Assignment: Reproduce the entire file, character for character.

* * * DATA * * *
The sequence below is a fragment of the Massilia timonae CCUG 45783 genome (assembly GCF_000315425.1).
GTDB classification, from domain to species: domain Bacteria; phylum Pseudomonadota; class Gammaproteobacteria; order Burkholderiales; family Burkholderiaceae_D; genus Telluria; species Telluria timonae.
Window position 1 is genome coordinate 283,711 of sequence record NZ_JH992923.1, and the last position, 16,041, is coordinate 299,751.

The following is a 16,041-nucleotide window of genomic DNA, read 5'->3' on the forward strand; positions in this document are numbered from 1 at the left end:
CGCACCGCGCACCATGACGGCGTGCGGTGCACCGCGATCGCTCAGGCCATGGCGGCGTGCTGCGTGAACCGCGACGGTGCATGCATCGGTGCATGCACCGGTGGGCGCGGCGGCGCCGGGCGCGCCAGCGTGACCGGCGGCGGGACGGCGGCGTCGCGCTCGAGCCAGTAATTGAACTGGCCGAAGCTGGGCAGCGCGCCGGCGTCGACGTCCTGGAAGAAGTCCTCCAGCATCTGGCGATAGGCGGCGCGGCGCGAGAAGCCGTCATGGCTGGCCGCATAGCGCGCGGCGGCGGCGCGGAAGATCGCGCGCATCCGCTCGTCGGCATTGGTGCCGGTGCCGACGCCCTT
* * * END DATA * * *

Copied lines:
The sequence below is a fragment of the Massilia timonae CCUG 45783 genome (assembly GCF_000315425.1).
GTDB classification, from domain to species: domain Bacteria; phylum Pseudomonadota; class Gammaproteobacteria; order Burkholderiales; family Burkholderiaceae_D; genus Telluria; species Telluria timonae.
Window position 1 is genome coordinate 283,711 of sequence record NZ_JH992923.1, and the last position, 16,041, is coordinate 299,751.

The following is a 16,041-nucleotide window of genomic DNA, read 5'->3' on the forward strand; positions in this document are numbered from 1 at the left end:
CGCACCGCGCACCATGACGGCGTGCGGTGCACCGCGATCGCTCAGGCCATGGCGGCGTGCTGCGTGAACCGCGACGGTGCATGCATCGGTGCATGCACCGGTGGGCGCGGCGGCGCCGGGCGCGCCAGCGTGACCGGCGGCGGGACGGCGGCGTCGCGCTCGAGCCAGTAATTGAACTGGCCGAAGCTGGGCAGCGCGCCGGCGTCGACGTCCTGGAAGAAGTCCTCCAGCATCTGGCGATAGGCGGCGCGGCGCGAGAAGCCGTCATGGCTGGCCGCATAGCGCGCGGCGGCGGCGCGGAAGATCGCGCGCATCCGCTCGTCGGCATTGGTGCCGGTGCCGACGCCCTT